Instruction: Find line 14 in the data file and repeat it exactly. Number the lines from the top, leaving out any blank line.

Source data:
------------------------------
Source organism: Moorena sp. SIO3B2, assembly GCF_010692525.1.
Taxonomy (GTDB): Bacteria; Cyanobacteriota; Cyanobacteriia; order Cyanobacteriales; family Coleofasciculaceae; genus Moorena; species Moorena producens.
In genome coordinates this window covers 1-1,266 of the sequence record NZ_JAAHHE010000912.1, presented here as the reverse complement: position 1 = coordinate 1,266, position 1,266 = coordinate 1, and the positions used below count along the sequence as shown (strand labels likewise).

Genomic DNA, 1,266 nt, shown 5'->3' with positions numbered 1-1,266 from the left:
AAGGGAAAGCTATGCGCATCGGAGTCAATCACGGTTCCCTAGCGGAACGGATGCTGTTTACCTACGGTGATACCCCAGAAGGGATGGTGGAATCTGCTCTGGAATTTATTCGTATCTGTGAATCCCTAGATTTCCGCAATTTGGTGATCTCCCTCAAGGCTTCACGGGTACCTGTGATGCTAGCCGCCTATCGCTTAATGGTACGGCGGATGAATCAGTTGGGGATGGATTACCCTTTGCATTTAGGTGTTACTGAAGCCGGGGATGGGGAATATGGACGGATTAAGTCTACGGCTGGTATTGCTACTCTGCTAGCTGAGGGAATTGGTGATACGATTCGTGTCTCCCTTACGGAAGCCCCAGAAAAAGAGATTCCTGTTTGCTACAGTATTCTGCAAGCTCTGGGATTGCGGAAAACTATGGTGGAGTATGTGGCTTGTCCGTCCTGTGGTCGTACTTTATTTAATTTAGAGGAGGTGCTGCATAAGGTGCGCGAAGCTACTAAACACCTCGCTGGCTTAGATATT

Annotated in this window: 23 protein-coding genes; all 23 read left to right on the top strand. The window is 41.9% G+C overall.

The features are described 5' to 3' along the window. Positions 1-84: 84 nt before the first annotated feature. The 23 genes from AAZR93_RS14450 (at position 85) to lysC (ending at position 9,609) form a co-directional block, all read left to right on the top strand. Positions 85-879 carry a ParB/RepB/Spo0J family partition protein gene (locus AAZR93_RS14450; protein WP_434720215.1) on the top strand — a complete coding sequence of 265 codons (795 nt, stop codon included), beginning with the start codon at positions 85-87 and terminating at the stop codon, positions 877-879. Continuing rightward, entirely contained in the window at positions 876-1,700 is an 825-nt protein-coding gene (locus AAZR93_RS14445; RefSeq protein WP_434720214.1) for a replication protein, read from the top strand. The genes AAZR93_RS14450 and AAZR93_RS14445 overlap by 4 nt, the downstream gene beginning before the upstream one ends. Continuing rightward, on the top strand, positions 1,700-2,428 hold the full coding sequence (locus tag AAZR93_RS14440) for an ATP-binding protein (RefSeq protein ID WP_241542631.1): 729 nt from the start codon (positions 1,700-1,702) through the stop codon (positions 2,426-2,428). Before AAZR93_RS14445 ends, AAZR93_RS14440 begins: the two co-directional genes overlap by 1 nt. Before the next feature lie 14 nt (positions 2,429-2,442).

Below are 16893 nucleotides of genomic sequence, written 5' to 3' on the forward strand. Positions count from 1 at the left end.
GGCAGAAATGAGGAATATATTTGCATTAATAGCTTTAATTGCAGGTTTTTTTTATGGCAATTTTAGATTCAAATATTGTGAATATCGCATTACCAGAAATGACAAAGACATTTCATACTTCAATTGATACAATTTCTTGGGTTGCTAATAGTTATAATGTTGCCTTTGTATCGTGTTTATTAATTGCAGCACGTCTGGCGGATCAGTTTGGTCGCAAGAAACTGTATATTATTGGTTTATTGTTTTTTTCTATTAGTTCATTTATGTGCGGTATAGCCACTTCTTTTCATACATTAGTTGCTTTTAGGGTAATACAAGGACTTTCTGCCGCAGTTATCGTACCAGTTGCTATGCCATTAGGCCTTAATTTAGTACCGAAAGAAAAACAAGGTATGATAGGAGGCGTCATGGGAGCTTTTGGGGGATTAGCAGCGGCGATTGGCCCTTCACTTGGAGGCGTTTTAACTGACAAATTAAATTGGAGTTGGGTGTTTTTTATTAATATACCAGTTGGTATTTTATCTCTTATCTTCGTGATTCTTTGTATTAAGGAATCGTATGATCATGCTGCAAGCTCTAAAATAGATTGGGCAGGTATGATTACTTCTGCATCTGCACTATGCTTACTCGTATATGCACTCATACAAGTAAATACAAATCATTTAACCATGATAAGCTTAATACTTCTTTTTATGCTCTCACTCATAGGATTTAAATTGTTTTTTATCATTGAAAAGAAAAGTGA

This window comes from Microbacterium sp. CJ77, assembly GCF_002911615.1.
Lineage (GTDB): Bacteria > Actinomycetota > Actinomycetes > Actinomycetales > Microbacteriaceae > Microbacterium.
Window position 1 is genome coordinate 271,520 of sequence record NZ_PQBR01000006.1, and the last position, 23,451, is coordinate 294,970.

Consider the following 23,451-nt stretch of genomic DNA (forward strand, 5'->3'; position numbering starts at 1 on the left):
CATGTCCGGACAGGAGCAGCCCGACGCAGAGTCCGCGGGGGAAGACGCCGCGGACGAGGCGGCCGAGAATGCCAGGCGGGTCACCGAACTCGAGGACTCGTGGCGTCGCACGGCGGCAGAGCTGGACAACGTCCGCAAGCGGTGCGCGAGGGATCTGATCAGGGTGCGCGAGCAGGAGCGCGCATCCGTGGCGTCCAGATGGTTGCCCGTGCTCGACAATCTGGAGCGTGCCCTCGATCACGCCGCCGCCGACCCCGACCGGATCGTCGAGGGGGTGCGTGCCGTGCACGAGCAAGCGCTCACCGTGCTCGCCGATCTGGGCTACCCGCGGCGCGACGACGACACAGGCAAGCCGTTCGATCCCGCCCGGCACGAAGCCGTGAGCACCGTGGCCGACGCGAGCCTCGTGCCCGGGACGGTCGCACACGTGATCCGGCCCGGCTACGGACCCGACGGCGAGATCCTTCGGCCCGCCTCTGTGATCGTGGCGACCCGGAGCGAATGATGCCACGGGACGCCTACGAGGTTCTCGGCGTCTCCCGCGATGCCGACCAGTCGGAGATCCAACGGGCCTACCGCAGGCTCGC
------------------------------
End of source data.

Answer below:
CATGTCCGGACAGGAGCAGCCCGACGCAGAGTCCGCGGGGGAAGACGCCGCGGACGAGGCGGCCGAGAATGCCAGGCGGGTCACCGAACTCGAGGACTCGTGGCGTCGCACGGCGGCAGAGCTGGACAACGTCCGCAAGCGGTGCGCGAGGGATCTGATCAGGGTGCGCGAGCAGGAGCGCGCATCCGTGGCGTCCAGATGGTTGCCCGTGCTCGACAATCTGGAGCGTGCCCTCGATCACGCCGCCGCCGACCCCGACCGGATCGTCGAGGGGGTGCGTGCCGTGCACGAGCAAGCGCTCACCGTGCTCGCCGATCTGGGCTACCCGCGGCGCGACGACGACACAGGCAAGCCGTTCGATCCCGCCCGGCACGAAGCCGTGAGCACCGTGGCCGACGCGAGCCTCGTGCCCGGGACGGTCGCACACGTGATCCGGCCCGGCTACGGACCCGACGGCGAGATCCTTCGGCCCGCCTCTGTGATCGTGGCGACCCGGAGCGAATGATGCCACGGGACGCCTACGAGGTTCTCGGCGTCTCCCGCGATGCCGACCAGTCGGAGATCCAACGGGCCTACCGCAGGCTCGC